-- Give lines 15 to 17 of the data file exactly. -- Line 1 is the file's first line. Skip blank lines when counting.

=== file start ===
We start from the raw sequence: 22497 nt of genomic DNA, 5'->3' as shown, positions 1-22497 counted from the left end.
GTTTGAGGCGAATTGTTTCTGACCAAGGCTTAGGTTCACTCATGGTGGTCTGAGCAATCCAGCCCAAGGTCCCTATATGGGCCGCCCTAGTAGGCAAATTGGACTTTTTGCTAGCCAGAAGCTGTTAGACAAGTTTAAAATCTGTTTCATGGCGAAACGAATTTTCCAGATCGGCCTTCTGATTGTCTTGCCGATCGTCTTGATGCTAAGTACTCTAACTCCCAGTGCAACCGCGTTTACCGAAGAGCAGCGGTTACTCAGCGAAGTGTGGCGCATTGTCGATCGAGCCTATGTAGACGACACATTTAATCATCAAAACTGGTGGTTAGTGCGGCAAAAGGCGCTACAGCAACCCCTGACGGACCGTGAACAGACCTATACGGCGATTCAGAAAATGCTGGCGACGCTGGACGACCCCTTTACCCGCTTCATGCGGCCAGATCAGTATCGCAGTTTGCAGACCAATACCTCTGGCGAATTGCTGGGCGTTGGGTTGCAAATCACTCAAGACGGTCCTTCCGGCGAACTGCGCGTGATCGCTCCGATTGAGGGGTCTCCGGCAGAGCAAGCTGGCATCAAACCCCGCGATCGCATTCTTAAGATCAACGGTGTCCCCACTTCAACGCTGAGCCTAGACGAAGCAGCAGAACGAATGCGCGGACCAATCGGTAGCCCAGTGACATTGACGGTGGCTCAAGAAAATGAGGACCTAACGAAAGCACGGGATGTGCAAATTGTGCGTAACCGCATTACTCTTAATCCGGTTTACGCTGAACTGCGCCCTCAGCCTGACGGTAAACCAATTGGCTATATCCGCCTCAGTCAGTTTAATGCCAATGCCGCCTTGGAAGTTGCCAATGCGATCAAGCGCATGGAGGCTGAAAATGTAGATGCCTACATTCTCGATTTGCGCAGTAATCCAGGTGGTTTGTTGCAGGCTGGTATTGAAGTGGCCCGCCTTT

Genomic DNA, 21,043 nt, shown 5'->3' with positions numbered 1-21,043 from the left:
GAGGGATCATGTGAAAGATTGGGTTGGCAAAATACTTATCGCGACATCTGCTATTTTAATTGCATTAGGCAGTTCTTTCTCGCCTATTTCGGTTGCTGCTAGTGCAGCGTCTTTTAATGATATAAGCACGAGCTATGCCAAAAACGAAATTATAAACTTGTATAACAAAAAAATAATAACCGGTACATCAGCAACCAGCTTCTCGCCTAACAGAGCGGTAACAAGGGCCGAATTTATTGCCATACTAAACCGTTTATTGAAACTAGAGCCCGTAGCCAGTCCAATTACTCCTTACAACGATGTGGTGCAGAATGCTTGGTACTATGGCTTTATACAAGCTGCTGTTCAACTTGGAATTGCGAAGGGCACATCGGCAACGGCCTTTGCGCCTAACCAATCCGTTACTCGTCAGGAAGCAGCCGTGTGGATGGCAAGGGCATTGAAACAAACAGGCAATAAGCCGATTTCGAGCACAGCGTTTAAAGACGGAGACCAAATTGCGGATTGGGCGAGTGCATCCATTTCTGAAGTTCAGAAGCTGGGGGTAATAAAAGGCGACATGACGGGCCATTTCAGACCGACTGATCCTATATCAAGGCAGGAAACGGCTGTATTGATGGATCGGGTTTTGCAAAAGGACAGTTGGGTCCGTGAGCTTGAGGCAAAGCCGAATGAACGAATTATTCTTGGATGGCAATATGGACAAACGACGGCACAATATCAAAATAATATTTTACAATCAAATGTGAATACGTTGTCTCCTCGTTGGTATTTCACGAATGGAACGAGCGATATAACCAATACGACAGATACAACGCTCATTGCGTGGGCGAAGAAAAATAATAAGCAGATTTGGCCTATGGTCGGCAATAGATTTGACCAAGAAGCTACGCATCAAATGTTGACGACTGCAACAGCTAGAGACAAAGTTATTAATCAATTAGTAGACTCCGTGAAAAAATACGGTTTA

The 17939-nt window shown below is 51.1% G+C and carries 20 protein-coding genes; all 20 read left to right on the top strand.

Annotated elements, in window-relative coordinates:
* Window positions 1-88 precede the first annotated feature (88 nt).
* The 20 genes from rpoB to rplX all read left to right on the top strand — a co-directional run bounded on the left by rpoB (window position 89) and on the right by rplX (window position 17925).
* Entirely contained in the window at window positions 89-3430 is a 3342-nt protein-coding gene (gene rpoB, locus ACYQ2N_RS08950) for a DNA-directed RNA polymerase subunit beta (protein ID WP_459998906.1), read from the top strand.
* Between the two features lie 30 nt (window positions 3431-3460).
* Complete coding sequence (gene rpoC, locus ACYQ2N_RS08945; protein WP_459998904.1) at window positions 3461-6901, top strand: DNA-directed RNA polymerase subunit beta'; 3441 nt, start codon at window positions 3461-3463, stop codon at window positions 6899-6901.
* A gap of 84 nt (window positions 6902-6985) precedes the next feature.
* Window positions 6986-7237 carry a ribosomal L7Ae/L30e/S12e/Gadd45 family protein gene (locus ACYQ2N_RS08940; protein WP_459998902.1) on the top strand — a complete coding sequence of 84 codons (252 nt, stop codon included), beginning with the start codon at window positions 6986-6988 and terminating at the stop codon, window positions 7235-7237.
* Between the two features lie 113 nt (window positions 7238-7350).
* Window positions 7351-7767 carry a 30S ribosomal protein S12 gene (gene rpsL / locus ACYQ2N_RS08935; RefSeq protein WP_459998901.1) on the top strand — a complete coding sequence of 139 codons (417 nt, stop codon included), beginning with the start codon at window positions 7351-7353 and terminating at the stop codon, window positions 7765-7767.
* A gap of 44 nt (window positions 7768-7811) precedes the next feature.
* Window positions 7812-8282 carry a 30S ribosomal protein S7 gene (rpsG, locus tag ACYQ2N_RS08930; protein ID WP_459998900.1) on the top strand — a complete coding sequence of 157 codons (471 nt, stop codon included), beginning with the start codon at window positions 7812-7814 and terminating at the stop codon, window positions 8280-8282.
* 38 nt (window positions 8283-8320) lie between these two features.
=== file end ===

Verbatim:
* Window positions 7351-7767 carry a 30S ribosomal protein S12 gene (gene rpsL / locus ACYQ2N_RS08935; RefSeq protein WP_459998901.1) on the top strand — a complete coding sequence of 139 codons (417 nt, stop codon included), beginning with the start codon at window positions 7351-7353 and terminating at the stop codon, window positions 7765-7767.
* A gap of 44 nt (window positions 7768-7811) precedes the next feature.
* Window positions 7812-8282 carry a 30S ribosomal protein S7 gene (rpsG, locus tag ACYQ2N_RS08930; protein ID WP_459998900.1) on the top strand — a complete coding sequence of 157 codons (471 nt, stop codon included), beginning with the start codon at window positions 7812-7814 and terminating at the stop codon, window positions 8280-8282.